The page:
How Prince Harry's Latest Lawsuit Shows He is Still Committed to Britain

Prince Harry sees his reputation as "inextricably tied up with" with a very British aspect of his life—even after quitting royal duties, court papers reveal.

The prince and Meghan Markle announced their departure from royalty a year ago tomorrow and since then have signed multi-million dollar deals with Netflix and Spotify.

They have bought a mansion in Santa Barbara and launched their non-profit Archewell in the U.S.

However, despite their success, a court filing lodged by the Duke of Sussex's lawyers in London reveals the way he sees his own reputation is still bound to the country of his birth and his time in the British military.

A document setting out his now settled libel claim against U.K. tabloid the Mail on Sunday reads: "[Prince Harry's] reputation is inextricably tied up with and substantially depends upon his links with the military and his role in promoting the welfare of its current and former members."

Prince Harry in Uniform at Founders Day
Prince Harry attends the annual Founder's Day parade at Royal Hospital Chelsea on June 06, 2019 in London, England. He sued the Mail on Sunday for libel and reached an out of court settlement. Karwai Tang/Getty

It adds: "[Prince Harry's] reputation would have been particularly harmed in the eyes of military and ex-military personnel by reason of the allegation that he had generally snubbed and turned his back on his comrades and Britain's military community."

The case has been settled out of court with the Mail on Sunday printing an apology and paying an undisclosed sum to the Invictus Games Foundation.

Harry's military links are U.K. based as he was captain-general of the Royal Marines until he quit royal duties for his new life in America.

The prince served in the British Armed Forces for ten years, completing two tours of Afghanistan and serving on the front line.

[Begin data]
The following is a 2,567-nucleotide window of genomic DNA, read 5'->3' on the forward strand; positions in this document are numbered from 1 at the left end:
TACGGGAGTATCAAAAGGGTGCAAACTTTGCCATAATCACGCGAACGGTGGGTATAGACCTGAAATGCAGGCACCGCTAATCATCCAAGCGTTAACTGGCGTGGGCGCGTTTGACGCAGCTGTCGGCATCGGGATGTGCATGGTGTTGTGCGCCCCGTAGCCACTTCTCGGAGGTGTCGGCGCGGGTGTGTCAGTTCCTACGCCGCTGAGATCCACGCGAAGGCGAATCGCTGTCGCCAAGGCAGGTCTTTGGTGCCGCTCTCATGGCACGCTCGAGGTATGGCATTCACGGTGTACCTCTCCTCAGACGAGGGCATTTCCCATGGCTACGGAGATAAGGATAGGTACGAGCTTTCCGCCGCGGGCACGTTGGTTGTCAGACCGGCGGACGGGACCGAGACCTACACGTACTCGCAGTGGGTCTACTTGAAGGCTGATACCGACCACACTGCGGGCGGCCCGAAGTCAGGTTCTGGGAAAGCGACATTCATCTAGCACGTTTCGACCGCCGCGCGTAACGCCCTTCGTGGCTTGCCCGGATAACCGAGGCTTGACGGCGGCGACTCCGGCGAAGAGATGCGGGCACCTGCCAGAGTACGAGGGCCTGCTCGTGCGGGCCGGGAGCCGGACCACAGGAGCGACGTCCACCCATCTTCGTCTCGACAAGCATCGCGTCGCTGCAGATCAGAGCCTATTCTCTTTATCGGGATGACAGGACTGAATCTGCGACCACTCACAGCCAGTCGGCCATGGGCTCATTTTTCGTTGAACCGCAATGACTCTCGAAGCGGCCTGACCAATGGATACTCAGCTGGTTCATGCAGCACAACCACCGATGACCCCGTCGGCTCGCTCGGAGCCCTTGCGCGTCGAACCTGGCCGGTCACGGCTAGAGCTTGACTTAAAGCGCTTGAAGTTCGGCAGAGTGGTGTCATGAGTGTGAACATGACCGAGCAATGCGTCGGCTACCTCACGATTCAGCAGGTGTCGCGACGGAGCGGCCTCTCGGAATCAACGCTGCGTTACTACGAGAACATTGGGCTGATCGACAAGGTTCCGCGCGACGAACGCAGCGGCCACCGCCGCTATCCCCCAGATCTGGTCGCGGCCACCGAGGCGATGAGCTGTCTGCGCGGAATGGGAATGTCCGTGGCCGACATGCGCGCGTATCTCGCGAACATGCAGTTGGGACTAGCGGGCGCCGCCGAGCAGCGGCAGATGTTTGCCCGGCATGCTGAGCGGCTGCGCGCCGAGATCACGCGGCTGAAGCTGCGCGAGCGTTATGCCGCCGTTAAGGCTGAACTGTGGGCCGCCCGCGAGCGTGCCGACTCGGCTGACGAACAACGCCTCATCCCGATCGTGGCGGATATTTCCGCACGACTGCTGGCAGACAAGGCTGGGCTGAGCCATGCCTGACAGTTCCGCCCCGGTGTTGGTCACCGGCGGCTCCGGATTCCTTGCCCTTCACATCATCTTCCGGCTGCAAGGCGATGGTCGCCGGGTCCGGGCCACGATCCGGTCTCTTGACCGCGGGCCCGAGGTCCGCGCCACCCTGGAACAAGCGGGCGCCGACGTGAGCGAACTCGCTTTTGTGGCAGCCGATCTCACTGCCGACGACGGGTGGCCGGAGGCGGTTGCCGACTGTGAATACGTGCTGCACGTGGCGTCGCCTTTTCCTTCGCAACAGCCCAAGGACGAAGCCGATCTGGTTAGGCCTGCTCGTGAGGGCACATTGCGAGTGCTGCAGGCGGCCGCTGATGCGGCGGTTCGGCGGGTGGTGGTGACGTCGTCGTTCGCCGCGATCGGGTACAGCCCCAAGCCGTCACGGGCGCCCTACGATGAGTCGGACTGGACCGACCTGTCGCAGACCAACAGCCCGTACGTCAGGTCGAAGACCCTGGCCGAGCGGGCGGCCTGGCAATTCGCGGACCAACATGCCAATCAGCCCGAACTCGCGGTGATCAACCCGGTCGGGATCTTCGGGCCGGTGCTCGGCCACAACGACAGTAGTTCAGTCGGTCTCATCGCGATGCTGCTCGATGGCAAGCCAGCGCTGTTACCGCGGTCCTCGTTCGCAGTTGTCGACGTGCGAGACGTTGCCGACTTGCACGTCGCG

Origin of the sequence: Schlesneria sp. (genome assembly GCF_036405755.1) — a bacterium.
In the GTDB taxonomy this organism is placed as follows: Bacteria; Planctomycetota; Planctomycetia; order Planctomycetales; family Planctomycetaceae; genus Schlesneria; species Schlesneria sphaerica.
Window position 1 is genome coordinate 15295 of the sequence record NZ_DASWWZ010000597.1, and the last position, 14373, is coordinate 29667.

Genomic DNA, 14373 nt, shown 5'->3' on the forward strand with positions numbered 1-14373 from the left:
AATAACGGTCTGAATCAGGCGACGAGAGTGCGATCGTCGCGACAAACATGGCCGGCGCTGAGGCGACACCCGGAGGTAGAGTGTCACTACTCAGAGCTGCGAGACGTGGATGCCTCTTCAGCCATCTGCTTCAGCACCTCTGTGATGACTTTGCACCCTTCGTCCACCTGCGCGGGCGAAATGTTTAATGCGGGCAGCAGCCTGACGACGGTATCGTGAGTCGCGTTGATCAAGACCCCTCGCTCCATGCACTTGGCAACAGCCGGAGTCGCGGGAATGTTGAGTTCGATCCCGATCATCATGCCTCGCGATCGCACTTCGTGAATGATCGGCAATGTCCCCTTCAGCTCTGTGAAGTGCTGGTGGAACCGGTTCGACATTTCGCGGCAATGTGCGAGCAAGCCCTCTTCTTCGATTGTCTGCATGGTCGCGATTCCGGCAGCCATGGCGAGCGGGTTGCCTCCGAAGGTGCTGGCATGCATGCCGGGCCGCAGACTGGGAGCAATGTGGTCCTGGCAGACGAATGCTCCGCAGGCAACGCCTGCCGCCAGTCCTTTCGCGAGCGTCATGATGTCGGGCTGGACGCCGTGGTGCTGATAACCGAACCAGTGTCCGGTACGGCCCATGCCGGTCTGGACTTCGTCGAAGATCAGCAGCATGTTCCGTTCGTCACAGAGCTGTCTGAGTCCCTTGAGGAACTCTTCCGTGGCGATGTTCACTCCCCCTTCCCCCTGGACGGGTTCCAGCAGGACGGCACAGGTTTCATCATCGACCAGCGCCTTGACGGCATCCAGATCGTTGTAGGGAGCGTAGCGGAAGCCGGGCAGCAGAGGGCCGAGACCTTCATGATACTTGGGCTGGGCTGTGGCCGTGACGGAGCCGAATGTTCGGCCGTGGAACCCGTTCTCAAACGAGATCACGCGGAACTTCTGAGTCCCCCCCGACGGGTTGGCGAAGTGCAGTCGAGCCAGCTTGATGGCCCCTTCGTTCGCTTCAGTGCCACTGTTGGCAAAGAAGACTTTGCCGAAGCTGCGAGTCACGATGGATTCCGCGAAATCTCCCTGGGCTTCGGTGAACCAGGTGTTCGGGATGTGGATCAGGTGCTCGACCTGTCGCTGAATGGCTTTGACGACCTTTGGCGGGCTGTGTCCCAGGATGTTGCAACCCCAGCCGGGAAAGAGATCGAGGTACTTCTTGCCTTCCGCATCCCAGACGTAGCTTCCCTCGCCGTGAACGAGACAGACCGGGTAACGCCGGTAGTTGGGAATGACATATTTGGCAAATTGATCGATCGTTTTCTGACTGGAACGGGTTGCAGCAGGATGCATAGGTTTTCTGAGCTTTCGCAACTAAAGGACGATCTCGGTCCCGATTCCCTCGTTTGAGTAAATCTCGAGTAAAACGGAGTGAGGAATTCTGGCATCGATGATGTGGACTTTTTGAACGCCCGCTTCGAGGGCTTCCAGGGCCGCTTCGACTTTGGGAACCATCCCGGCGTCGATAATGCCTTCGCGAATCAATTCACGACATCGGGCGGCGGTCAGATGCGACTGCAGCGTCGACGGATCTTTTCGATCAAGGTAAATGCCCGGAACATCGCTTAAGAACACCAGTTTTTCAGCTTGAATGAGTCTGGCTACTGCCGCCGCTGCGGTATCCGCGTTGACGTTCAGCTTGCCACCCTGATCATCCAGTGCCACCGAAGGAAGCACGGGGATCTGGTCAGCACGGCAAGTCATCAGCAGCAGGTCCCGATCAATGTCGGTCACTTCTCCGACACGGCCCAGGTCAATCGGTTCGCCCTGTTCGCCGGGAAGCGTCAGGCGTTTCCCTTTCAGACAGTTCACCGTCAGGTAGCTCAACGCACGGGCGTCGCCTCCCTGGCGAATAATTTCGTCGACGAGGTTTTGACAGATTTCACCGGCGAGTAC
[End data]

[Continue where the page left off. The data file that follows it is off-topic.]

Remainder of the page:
HeadFIT, a mental health platform for the forces community, was created by Harry in partnership with the British Ministry of Defence.

He also marked Britain's Remembrance Sunday in November and has appeared several times on U.K. forces podcast Declassified.

Harry was forced to give up the title when he abandoned his wider role as a working royal despite hoping to keep them.

In a speech last January, he told charity Sentebale: "Our hope was to continue serving the Queen, the Commonwealth, and my military associations, but without public funding.

"Unfortunately, that wasn't possible."

And biography Finding Freedom says Harry told Major General Matthew Holmes: "I'm devastated that I am having to step down."

The comments came at his last job in his role as captain-general, which was the Mountbatten Festival of Music in March.

Omid Scobie and Carolyn Durand, the book's authors, write that Meghan told a friend: "It was so unnecessary."

The court filing saw the prince claim the Mail on Sunday's assertion he had turned his back on the Royal Marines could leave forces personnel and veterans "more susceptible to suicide."

His lawyers wrote: "[Prince Harry] has, in particular, used his reputation to support and encourage current and former military personnel to seek help for mental health problems.

"The publications complained of will diminish [Prince Harry's] credibility in the eyes of such personnel and therefore make them less likely to seek the help being offered.

"[Prince Harry] reasonably fears that this will in turn have devastating effects upon such individuals, including leaving them more susceptible to suicide."